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'Jungle2Jungle' not 2 bad

Jungle2Jungle March 11, 1997
Web posted at: 3:30 a.m. EST

From Movie Reviewer Carol Buckland

(CNN) -- "Jungle2Jungle" is a mildly amusing flick about cultural clashes and family bonding.

Its biggest asset is Tim Allen, cast as a self-centered commodities broker who heads into the Amazonian rain forest to finalize a divorce from his estranged wife (JoBeth Williams) and discovers he has a 13-year-old son (Sam Huntington). Through a series of plot contrivances, he ends up bringing the boy -- who's named Mimi-Siku -- back to New York City.

movie icon 5.1MB/159 sec. QuickTime movie
movie icon 1.2MB/27 sec. QuickTime movie

Allen is amiably entertaining, doing solid work with some pretty thin material. Huntington turns in a naturally appealing performance as Mimi-Siku; he's got the stuff to be the next pre-teen heartthrob. Although her part is quite small, Williams endows her character with womanly warmth and intelligence.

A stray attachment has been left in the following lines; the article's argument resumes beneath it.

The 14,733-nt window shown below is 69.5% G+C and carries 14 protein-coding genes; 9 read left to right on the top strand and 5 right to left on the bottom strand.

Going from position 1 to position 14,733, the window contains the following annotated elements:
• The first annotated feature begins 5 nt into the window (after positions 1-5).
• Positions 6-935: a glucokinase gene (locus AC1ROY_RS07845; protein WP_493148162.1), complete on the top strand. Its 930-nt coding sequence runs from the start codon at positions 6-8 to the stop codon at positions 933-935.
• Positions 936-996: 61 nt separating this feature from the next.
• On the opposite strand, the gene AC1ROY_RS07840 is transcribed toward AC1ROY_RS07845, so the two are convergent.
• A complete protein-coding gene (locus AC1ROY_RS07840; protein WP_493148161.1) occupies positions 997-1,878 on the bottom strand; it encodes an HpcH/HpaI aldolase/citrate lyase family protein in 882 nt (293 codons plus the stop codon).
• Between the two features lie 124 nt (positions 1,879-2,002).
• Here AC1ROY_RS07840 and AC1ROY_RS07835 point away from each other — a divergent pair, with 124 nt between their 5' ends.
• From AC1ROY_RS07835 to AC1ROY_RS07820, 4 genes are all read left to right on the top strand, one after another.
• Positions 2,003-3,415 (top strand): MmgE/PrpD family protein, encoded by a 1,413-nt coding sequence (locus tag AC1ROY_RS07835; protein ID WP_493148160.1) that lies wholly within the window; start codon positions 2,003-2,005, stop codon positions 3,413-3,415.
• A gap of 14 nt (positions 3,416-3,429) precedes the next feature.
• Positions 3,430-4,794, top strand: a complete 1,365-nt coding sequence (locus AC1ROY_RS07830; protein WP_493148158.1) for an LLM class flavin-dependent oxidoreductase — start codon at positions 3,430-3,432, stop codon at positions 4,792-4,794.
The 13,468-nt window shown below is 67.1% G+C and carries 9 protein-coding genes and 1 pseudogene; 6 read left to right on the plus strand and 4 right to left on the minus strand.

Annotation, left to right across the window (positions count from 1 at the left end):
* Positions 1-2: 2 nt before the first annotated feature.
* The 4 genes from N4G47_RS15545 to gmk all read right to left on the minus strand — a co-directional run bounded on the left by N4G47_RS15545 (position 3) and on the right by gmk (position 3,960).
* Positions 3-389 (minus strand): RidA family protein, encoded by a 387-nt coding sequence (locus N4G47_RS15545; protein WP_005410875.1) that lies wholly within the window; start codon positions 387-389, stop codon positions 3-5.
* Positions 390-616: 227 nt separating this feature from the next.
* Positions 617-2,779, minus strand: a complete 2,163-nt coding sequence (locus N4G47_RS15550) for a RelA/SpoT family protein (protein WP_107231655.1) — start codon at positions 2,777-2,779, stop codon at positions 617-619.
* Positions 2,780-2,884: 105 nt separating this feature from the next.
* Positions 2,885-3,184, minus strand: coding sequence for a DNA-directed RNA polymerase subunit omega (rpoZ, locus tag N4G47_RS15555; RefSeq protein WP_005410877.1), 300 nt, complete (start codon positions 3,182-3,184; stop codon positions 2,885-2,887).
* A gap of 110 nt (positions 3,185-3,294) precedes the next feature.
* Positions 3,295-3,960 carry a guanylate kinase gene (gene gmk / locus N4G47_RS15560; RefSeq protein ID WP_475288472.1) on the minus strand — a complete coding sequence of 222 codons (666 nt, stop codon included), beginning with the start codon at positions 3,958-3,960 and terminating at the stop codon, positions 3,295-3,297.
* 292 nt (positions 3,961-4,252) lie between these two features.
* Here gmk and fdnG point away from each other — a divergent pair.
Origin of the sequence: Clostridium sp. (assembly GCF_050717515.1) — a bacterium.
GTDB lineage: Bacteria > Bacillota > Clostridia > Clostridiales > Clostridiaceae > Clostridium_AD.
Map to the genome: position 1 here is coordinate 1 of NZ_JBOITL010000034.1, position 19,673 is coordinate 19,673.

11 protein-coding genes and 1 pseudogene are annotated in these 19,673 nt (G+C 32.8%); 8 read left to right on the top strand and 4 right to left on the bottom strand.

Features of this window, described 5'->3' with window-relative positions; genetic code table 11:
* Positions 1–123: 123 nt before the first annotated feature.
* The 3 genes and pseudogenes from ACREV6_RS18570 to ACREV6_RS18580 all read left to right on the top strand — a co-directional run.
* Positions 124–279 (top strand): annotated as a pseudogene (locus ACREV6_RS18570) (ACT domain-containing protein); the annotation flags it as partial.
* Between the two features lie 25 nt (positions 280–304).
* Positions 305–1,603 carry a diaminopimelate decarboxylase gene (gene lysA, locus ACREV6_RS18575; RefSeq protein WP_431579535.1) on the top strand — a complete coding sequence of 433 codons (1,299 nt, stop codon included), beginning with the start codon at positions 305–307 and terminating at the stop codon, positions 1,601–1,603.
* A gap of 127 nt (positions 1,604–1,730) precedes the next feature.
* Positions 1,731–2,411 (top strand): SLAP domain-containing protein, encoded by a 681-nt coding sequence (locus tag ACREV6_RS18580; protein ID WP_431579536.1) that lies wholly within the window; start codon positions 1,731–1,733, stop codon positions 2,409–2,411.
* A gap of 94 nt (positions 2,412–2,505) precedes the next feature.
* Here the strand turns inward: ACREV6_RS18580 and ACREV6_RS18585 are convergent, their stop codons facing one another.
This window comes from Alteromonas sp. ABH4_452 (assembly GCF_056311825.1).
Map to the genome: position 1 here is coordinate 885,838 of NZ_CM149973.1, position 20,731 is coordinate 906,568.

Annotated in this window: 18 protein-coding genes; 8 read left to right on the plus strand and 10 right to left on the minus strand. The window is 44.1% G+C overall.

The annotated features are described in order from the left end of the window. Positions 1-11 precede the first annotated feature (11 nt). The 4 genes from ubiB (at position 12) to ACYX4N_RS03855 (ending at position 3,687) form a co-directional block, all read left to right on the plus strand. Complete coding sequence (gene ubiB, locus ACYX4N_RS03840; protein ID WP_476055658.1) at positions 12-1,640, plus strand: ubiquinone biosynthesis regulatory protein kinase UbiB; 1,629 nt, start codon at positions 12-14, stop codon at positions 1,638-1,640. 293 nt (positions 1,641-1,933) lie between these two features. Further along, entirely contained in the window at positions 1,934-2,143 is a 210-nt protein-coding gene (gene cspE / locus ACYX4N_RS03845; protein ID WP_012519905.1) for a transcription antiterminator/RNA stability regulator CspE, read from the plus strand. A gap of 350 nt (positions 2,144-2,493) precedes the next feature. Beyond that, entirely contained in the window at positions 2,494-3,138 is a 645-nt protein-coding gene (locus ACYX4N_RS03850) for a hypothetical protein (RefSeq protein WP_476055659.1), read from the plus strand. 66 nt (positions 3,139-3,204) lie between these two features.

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  • Martin Short has fun with his role as Allen's overwrought trading partner and the father of a teen-age girl (LeeLee Sobiesky) who catches Mimi-Siku's fancy. He and Allen make a good team as they maneuver through a farfetched subplot involving the Russian mafia and coffee futures. There's also some zingy work from Frank L. Galasso, who plays Short's smart-mouthed young son.

    Silliness and sentiment

    Lolita Davidovitch is shrilly miscast in the ill-conceived role of Allen's character's fashion-designing fiancee. She and Allen have zero chemistry.

    The screenplay, based on the French film "Un Indien Dans La Ville," is an uneven mix of silliness and sentiment leavened with occasional flashes of genuine wit. Except for some striking work in the opening sequence of the film, John Pasquin's direction isn't very memorable.

    Those going to this movie hoping for another "The Santa Clause" will be disappointed. "Jungle2Jungle" is adequate family fare, not much more.

    (This film is rated PG. That's for a couple bathroom jokes, some basically bloodless violence, plus mild profanity and sexual innuendo.)


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